A Chipmaker That May Yield Quick Profit

07/24/2007 12:00 am EST

Focus:

Michael Murphy

Former Editor, New World Investor

Michael Murphy, editor of New World Radar Report, finds a niche semiconductor company that has a new product that he thinks is poised to benefit from the surge in handheld electronic devices.

QuickLogic (NASDAQ: QUIK) is a semiconductor company that began as a competitor to Xilinx and Altera in programmable logic semiconductors—these chips can be inserted into a hardware programmer that alters them to do different functions based on what the customer wants. For example, if the customer wants to sell a portable device that plays audio and another model that plays both audio and video, the same QuickLogic chip can be programmed for both of these uses.

The demand for programmable logic semiconductors is growing, and many customers, like Dell and Apple, are turning to companies like Xilinx, Altera, and QuickLogic for their chips.

For the past year, QUIK has been going through a radical transition to focus almost exclusively on top-tier manufactures of high-end, battery-powered, usually handheld, consumer electronics. For example, they have a low-power secure digital input/output controller that they optimized for high-capacity applications, like the memory cards used in digital cameras, MP3 players, and cell phones.

As the company was going through this transition period, it missed [earnings] guidance last year, which drove the stock to a low of $2.61 last September and $2.45 in March.

Then on April 25, QuickLogic introduced the new product that I've been waiting for—the ArcticLink. In addition to low power consumption, it adds important functions like USB 2.0 and Bluetooth support. These added capabilities are going to drive sales for ArcticLink, as market research firm iSuppli projects that by 2010 there will be 750 million handheld units shipped that include USB. iSuppli projects [Bluetooth] will be included in 680 million handheld units by 2010.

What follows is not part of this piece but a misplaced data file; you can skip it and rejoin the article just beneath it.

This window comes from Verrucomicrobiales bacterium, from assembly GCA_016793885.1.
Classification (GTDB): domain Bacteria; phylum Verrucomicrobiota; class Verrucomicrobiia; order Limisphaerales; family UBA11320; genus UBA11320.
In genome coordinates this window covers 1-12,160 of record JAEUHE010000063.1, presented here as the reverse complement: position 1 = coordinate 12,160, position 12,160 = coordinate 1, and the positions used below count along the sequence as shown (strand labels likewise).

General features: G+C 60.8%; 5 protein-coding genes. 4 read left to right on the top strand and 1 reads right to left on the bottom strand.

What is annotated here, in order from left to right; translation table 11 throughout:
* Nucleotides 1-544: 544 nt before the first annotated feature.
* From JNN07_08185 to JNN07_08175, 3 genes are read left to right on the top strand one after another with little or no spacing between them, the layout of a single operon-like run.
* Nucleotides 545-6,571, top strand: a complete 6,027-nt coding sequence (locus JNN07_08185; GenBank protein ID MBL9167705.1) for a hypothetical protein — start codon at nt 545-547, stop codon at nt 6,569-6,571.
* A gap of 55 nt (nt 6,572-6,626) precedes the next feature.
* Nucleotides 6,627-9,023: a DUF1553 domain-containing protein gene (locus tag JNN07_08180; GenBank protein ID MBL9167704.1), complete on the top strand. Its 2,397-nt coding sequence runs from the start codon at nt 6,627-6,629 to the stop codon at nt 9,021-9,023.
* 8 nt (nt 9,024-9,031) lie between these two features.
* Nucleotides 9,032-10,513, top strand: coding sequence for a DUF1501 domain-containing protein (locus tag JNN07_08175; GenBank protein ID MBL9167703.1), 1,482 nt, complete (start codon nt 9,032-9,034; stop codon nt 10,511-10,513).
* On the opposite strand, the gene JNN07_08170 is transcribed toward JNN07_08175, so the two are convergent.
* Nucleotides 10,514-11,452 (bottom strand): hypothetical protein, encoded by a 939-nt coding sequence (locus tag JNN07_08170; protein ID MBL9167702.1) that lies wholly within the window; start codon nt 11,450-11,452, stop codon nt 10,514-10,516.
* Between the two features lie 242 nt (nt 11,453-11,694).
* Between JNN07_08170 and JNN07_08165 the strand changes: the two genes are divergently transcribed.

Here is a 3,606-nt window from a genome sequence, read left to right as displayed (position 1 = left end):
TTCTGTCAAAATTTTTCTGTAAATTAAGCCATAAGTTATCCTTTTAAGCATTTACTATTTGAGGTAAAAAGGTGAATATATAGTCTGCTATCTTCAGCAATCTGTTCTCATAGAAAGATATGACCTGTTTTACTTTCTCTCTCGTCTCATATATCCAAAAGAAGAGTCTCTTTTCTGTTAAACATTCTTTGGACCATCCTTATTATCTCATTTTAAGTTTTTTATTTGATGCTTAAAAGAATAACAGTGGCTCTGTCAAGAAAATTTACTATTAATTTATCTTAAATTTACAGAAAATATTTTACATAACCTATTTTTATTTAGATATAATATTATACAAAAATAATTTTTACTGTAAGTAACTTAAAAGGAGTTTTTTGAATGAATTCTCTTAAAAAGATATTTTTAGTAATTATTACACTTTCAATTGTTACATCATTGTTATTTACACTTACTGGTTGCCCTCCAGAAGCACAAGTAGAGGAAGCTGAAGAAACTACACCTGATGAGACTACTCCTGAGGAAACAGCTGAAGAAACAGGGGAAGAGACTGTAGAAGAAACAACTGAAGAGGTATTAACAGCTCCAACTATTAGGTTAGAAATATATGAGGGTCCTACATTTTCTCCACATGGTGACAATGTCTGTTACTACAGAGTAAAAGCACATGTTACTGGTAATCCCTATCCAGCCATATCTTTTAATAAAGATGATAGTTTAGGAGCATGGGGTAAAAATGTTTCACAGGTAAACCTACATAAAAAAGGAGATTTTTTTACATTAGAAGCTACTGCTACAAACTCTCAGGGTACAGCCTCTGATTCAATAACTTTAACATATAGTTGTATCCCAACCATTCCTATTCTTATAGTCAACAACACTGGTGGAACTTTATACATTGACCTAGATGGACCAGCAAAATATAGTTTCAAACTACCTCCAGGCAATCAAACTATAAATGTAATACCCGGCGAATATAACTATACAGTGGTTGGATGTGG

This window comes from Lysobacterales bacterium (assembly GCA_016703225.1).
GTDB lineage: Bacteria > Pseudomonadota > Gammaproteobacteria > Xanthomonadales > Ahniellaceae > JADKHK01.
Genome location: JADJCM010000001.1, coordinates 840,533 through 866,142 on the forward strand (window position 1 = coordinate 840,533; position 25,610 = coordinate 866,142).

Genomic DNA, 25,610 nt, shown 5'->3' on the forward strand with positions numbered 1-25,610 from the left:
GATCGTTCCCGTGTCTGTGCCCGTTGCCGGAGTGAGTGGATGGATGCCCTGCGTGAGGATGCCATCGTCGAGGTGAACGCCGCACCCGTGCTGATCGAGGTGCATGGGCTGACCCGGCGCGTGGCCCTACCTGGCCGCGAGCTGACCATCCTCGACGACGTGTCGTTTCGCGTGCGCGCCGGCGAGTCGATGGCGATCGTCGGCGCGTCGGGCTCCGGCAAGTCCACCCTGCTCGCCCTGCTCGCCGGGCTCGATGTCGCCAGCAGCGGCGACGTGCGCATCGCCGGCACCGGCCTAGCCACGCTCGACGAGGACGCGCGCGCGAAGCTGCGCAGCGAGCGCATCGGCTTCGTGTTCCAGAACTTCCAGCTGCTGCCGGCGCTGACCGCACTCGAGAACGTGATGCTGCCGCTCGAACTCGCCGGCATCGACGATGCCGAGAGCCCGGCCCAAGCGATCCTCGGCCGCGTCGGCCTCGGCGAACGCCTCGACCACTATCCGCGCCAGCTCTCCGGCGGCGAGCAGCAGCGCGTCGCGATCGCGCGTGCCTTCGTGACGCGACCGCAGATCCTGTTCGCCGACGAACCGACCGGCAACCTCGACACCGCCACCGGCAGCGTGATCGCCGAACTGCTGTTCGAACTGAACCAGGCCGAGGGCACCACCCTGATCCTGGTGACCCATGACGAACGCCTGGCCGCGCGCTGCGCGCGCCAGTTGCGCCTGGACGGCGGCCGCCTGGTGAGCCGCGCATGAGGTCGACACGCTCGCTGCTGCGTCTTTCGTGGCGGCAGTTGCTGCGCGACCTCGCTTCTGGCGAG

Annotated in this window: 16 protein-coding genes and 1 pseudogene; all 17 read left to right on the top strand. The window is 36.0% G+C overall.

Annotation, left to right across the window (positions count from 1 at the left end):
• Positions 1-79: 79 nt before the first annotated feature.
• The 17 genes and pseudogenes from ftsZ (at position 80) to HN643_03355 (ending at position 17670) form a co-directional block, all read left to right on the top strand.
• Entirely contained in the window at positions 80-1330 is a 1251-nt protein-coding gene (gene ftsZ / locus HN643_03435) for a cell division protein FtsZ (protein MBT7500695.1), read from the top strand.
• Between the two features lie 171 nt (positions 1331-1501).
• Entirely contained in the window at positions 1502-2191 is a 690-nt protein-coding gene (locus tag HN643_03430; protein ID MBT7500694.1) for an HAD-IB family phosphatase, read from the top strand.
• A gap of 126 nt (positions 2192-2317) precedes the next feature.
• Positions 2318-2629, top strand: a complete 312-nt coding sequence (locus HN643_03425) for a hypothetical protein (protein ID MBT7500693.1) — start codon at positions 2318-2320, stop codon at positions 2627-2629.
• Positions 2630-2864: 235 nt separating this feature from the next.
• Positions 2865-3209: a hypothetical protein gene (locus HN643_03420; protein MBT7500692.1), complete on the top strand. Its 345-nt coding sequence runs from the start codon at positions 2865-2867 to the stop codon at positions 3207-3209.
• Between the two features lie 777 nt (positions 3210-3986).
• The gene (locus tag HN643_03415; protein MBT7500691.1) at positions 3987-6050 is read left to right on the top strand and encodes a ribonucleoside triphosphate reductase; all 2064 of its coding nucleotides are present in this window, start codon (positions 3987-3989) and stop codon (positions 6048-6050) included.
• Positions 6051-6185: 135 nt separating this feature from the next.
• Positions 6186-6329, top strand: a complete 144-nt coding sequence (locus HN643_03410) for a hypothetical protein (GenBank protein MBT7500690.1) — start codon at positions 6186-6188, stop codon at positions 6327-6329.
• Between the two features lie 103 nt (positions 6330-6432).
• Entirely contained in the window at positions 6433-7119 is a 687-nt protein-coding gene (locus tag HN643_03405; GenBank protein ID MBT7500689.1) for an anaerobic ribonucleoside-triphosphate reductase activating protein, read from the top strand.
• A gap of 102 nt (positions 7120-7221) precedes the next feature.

QuickLogic says that ArcticLink provides a highly flexible platform that enables designers to integrate a broad spectrum of interfaces: wireless devices, mobile TV, flash memory cards, micro hard disk drives, and optical drives in mobile products. Target markets include smart phones, portable media players, portable navigation devices, flash memory cards and numerous portable industrial products. EETimes’ design engineer readers just named ArcticLink a Top 10 new product in the processors and memories category.

There is a bit of risk that the June quarter will be softer than I expect as the older products wind down, but Wall Street expectations are already low: the consensus earnings estimates for a nine-cent loss in June and an eight-cent loss in September are probably correct, as QUIK absorbs the introductory expenses associated with ArcticLink. But the stock has already started moving up a little this month. The company also hired the former VP of Worldwide Sales at Broadcom, with the incentive of a boatload of out-of-the-money stock options. This guy has a great reputation, and I expect him to get the company in front of customers that they have not been able to crack before.

I want you to buy QUIK under $3.50, with an $8 target this time next year. (It closed under $3.50 Monday—Editor.)

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